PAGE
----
“Shall I bite it?” : Sexuality and the Biting Male in Dickens. / Ramuz, Colette.

In: Dickens Studies Annual: Essays on Victorian Fiction, Vol. 51, No. 1, 2020, p. 73-94.

Research output: Contribution to journalArticle

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“Shall I bite it?” : Sexuality and the Biting Male in Dickens. / Ramuz, Colette.

In: Dickens Studies Annual: Essays on Victorian Fiction, Vol. 51, No. 1, 2020, p. 73-94.

Research output: Contribution to journalArticle

Harvard

Ramuz, C 2020, '“Shall I bite it?”: Sexuality and the Biting Male in Dickens', Dickens Studies Annual: Essays on Victorian Fiction, vol. 51, no. 1, pp. 73-94. https://doi.org/10.5325/dickstudannu.51.1.0073

APA

Vancouver

Author

Ramuz, Colette. / “Shall I bite it?” : Sexuality and the Biting Male in Dickens. In: Dickens Studies Annual: Essays on Victorian Fiction. 2020 ; Vol. 51, No. 1. pp. 73-94.

BibTeX

@article{f802af2ecf6c449c9f91ffb63aee3f96,
title = "“Shall I bite it?”: Sexuality and the Biting Male in Dickens",
abstract = "It is a common claim that in Dickens{\textquoteright}s novels alimentary pleasures are substituted for sexual ones. I argue, however, that oral pleasure is not a substitution but is meant to be read as an expression of material sexuality and as a primal negotiation between self and other. In this paper, I examine the erotic energy of Dickensian mouths through the phenomenon of biting as an expression of male sexual appetite. Biting is associated with the impulse to penetrate the desirable object; in Dickens{\textquoteright}s writing the semiotics of biting signify a fetishised sexual behaviour but it is also one that progresses from the grotesque to a normalized stage of masculine psychosexual and social development. Examining the Dickensian men who bite or threaten to bite their objects of desire, I focus on how patterns of eroticized comic cannibalism in the early novels develop into a more mature expression of male sexuality in later works. Dickens not only explores psychosexual conflict but also expresses it in the form of a taboo act, situated firmly in the middle-class home. In this new reading, I identify the centrality of the mouth in Dickensian sexuality. ",
author = "Colette Ramuz",
year = "2020",
doi = "10.5325/dickstudannu.51.1.0073",
language = "English",
volume = "51",
pages = "73--94",
journal = "Dickens Studies Annual: Essays on Victorian Fiction",
issn = "0084-9812",
publisher = "Penn State University Press",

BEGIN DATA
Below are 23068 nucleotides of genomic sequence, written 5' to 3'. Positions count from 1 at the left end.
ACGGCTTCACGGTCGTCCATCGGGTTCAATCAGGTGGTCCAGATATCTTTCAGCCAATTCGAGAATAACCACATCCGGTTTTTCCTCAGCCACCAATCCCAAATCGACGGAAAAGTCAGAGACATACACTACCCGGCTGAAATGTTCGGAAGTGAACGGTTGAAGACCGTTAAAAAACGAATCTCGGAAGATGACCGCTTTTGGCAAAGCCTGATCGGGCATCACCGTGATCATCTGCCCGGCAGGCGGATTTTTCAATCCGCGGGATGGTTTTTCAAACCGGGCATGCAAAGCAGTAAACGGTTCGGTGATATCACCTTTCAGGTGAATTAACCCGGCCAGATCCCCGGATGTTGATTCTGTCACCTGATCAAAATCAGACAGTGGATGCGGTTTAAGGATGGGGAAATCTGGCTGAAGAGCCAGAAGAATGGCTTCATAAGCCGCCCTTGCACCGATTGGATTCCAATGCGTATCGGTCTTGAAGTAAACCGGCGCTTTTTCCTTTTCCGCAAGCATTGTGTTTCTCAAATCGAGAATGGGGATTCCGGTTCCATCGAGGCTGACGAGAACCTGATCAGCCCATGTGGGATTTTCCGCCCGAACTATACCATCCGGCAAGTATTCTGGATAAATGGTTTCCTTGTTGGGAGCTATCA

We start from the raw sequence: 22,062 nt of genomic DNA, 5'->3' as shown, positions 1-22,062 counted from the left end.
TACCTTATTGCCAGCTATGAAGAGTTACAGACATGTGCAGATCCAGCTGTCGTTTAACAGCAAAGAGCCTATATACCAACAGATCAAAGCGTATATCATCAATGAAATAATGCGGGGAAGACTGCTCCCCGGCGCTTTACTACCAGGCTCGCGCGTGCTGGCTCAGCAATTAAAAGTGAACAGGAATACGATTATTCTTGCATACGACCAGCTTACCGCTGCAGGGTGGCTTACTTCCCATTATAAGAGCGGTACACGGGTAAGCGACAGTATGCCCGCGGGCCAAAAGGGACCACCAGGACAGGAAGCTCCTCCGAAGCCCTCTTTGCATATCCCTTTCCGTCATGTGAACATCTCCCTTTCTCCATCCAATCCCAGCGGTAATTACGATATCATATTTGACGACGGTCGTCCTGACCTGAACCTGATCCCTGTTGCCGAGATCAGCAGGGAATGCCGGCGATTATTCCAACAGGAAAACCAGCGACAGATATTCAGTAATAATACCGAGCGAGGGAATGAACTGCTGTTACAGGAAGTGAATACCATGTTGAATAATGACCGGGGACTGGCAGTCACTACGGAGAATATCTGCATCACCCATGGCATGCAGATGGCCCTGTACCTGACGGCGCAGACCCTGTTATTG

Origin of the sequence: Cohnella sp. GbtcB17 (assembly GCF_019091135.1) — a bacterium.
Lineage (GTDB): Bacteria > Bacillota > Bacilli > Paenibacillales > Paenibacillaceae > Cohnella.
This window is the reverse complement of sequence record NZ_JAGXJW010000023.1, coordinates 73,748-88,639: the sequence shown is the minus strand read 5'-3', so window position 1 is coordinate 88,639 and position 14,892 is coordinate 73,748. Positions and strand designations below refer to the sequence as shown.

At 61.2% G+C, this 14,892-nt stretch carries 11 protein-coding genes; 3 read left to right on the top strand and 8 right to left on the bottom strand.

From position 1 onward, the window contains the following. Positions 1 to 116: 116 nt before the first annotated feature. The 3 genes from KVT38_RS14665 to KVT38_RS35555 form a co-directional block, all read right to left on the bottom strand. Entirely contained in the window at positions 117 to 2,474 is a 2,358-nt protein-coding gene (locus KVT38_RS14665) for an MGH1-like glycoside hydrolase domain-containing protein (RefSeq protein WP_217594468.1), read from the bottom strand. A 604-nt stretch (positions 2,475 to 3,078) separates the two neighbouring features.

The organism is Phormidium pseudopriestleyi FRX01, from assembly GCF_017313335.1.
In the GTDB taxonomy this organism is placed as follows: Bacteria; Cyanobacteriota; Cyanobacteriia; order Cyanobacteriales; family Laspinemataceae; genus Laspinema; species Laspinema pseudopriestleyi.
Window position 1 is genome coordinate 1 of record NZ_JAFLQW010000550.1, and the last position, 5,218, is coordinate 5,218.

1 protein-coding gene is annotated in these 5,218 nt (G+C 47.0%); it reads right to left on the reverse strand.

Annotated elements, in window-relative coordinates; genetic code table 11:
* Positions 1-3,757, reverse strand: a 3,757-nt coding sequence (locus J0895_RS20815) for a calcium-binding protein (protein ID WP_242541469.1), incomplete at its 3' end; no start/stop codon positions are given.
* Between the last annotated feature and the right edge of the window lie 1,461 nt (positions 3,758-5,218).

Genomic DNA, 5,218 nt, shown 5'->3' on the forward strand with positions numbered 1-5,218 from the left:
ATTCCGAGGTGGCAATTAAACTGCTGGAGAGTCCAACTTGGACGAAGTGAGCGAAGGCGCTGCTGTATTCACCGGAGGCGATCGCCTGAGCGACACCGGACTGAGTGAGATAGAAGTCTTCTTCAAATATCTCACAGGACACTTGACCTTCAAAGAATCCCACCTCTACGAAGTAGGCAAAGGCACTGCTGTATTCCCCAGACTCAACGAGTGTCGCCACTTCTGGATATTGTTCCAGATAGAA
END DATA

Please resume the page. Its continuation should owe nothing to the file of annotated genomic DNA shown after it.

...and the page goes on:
number = "1",

}

RIS

TY - JOUR

T1 - “Shall I bite it?”

T2 - Sexuality and the Biting Male in Dickens

AU - Ramuz, Colette

PY - 2020

Y1 - 2020

N2 - It is a common claim that in Dickens’s novels alimentary pleasures are substituted for sexual ones. I argue, however, that oral pleasure is not a substitution but is meant to be read as an expression of material sexuality and as a primal negotiation between self and other. In this paper, I examine the erotic energy of Dickensian mouths through the phenomenon of biting as an expression of male sexual appetite. Biting is associated with the impulse to penetrate the desirable object; in Dickens’s writing the semiotics of biting signify a fetishised sexual behaviour but it is also one that progresses from the grotesque to a normalized stage of masculine psychosexual and social development. Examining the Dickensian men who bite or threaten to bite their objects of desire, I focus on how patterns of eroticized comic cannibalism in the early novels develop into a more mature expression of male sexuality in later works. Dickens not only explores psychosexual conflict but also expresses it in the form of a taboo act, situated firmly in the middle-class home. In this new reading, I identify the centrality of the mouth in Dickensian sexuality.

AB - It is a common claim that in Dickens’s novels alimentary pleasures are substituted for sexual ones. I argue, however, that oral pleasure is not a substitution but is meant to be read as an expression of material sexuality and as a primal negotiation between self and other. In this paper, I examine the erotic energy of Dickensian mouths through the phenomenon of biting as an expression of male sexual appetite. Biting is associated with the impulse to penetrate the desirable object; in Dickens’s writing the semiotics of biting signify a fetishised sexual behaviour but it is also one that progresses from the grotesque to a normalized stage of masculine psychosexual and social development. Examining the Dickensian men who bite or threaten to bite their objects of desire, I focus on how patterns of eroticized comic cannibalism in the early novels develop into a more mature expression of male sexuality in later works. Dickens not only explores psychosexual conflict but also expresses it in the form of a taboo act, situated firmly in the middle-class home. In this new reading, I identify the centrality of the mouth in Dickensian sexuality.

U2 - 10.5325/dickstudannu.51.1.0073

DO - 10.5325/dickstudannu.51.1.0073

M3 - Article

VL - 51

SP - 73

EP - 94

JO - Dickens Studies Annual: Essays on Victorian Fiction

JF - Dickens Studies Annual: Essays on Victorian Fiction

SN - 0084-9812

IS - 1

ER -